Training Rack at Lowes or Lost in Hardware

To train a Herding dog you have to keep their minds busy.  Physical exercise and mental exercise.  You know, like a Greek Athlete.

I don’t think that my little McNab SuperDog (TM), Rack will ever throw a discus or take a philosophy course but he’s an amazing creature.

He just wants to help.  He wants to be involved.

He wants to come along.

But we have a long term project.  Low voltage lighting.

You know that weird stuff that can run off of a car battery.  Since it runs at low voltage it doesn’t need quite as much protection and anyone can do it.

We figure that we have about 40 watts of the stuff and you can read on my front porch at midnight due to them.

I have a couple of those three AAA battery lights that are basically a flashlight, and they can be converted over to this system.  I have done that already to a coach lamp that is on my fence.

The rest come piece after piece.

This weekend was a Big Project though.  Run 20 feet of conduit, sink a lamppost in the front of the house, and rehang the mailbox.

Don’t think it’s much?  Stand outside in the front yard holding a post for a solid hour when reinforcements are sent off to the store to get some quick drying concrete.

Since it is winter, do it in full sun, on a cloudless day at 80F/26C.  Give or take a C.

All this activity had Rack confused.  He wanted to come along.  Anywhere.  When he thinks he’s taking a ride in the CAR!!! he starts to burble and basically speak in tongues.  Its comical.  He starts running wind sprints back and forth from the front to the back door whining and making weird coffee-percolator sounds.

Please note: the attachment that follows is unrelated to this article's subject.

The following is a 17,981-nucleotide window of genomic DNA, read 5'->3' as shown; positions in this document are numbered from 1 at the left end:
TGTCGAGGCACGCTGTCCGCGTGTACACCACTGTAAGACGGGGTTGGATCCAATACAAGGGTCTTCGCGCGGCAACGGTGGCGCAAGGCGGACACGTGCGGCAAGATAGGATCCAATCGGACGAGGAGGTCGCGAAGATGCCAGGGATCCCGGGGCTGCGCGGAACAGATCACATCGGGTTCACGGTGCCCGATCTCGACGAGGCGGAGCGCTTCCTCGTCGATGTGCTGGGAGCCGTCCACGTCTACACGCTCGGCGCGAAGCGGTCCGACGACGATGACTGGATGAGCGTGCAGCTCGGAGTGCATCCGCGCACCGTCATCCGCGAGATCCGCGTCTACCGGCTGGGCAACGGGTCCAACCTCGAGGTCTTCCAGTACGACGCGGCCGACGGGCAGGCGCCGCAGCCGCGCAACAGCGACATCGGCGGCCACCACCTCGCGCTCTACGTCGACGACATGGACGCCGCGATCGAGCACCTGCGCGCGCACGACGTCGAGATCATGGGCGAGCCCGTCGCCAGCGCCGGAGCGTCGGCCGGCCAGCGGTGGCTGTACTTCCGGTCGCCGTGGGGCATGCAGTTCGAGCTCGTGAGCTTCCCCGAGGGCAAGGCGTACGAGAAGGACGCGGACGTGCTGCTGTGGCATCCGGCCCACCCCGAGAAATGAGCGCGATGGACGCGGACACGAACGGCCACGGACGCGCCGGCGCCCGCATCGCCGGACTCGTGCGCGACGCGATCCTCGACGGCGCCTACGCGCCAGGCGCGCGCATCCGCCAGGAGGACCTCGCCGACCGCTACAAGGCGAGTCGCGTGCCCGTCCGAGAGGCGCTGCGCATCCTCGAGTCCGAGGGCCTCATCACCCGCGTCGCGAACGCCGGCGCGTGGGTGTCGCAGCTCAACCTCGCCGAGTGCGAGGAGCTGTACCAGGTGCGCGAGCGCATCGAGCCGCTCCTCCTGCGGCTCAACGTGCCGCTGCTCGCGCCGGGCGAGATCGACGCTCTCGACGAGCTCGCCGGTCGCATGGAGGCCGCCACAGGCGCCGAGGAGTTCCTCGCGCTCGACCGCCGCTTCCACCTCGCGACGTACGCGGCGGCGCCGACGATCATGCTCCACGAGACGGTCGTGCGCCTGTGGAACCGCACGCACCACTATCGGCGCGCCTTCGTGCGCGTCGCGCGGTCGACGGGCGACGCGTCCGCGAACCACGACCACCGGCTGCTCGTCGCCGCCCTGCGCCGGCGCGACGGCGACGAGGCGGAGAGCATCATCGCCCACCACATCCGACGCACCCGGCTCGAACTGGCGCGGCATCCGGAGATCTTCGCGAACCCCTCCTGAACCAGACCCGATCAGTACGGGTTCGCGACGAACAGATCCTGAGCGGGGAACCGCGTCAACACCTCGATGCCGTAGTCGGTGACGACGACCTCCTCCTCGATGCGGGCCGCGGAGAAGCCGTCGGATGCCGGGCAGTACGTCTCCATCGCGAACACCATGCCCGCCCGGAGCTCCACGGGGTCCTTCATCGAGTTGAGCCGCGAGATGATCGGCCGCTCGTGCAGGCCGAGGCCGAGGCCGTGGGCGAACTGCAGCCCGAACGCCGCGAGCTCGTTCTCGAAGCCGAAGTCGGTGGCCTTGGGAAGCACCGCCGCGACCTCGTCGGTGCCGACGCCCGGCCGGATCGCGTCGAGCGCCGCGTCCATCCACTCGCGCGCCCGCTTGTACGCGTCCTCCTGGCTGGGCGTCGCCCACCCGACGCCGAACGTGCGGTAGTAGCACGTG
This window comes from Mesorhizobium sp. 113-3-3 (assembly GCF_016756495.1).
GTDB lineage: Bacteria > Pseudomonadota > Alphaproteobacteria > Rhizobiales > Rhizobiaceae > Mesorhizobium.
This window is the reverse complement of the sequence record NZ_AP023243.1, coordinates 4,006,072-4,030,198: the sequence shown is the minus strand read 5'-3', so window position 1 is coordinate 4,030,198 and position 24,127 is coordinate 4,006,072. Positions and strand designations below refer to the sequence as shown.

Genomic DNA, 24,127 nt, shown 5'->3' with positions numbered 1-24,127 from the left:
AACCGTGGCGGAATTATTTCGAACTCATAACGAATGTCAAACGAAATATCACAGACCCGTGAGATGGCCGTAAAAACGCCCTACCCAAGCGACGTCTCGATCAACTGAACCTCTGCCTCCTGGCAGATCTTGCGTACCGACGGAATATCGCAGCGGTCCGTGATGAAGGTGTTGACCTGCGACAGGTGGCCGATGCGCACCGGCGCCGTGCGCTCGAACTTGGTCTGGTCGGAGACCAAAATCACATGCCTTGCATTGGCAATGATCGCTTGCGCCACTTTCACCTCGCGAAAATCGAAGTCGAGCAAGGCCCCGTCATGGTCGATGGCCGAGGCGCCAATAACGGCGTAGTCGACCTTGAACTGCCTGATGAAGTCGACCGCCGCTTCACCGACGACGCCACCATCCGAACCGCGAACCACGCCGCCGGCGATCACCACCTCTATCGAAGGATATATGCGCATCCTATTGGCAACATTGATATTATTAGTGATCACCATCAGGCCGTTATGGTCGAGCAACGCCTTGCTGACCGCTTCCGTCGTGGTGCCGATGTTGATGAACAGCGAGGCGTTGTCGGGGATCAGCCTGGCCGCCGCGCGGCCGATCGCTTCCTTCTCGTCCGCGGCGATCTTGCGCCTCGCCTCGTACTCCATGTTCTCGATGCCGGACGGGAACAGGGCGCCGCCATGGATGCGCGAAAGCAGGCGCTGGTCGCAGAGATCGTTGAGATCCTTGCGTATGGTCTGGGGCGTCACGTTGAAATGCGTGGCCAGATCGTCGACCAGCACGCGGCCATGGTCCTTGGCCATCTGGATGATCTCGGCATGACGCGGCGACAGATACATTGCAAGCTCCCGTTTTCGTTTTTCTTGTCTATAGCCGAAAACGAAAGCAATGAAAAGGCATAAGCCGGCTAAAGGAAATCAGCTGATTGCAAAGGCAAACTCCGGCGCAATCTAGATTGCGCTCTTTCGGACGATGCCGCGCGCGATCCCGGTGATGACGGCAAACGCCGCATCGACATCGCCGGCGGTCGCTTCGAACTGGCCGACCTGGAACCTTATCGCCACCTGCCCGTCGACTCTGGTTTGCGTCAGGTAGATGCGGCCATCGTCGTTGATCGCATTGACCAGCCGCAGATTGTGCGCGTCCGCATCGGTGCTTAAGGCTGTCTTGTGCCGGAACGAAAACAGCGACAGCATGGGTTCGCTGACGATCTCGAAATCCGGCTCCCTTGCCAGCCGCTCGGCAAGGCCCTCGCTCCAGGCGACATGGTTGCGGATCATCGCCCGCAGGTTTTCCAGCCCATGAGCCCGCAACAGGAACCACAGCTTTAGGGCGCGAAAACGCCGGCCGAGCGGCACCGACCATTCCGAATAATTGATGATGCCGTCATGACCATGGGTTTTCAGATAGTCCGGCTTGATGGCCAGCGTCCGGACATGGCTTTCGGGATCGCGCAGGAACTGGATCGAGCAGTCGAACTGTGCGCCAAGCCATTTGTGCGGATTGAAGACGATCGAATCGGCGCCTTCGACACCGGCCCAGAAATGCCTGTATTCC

Sometimes he is right.

We stopped work so we could take him to the Vet.  That’s fine because it’s one of his favorite places to go.  We went, he got fussed over and we came home.

But there was a stop first.  We needed another piece of conduit to glue to the first pieces laid in the trench I had dug that morning with Rack sitting at the front door looking hopeful.

We took Rack.

You see, Lowes Hardware has a policy of allowing dogs into the store.  This seems to be as official as can be, and it isn’t like some idiot taking a dog into a supermarket, this is a hardware store.

Securing a cart, I picked Rack up off the ground and placed him in the blue plastic apparatus.

He didn’t like that.  Immediately tried to get out.  I did because I didn’t want to be asked to leave because my dog decided to water the plants.

We walked into the store with a 47 pound black and white dog being disrupted by the rattling of the cart across the asphalt.   Getting into the store, he wanted no more of that.

When I say SuperDog (TM) I mean it.  He is a McNab Dog.  One of the most intelligent dogs on the face of the Earth.  But he is fearful.  Fearful means to run.

Or in this case, to leap.

From a sitting position.

Inside of a cart.

Right in front of the orchids.

When he landed on the concrete floor, he was flat, legs pointing to the cardinal points on the compass.  Confused.  Looking very surprised that It Worked.

I put him back in the cart and looped a thumb under his harness and we went about our business.

He was thinking “Hmmm.  To attempt this again or not?  Not completely sure.”

But, by the time we left, he was enjoying himself.  Not acting quite so crazed.  He actually smiled at a kid walking past.

Yes, certain dogs smile.  Others grimace.  I can tell the difference.

But this was a training expedition.  Rack got about a C+ grade.  A little better than average.   Form on the High Dive was a solid 9.

Not olympic form, but a good solid performance.

That’s what training dogs is about.  Taking steps and keeping their minds engaged.

Sometimes all it takes is two sections of PVC Conduit, and a couple bell end 90 degree sections.

(You, British people!  Stop giggling, that’s what they’re called here!)

Two Cycle Engine Repair – Replacing A Primer Bulb on a Homelite Trim ‘n Edge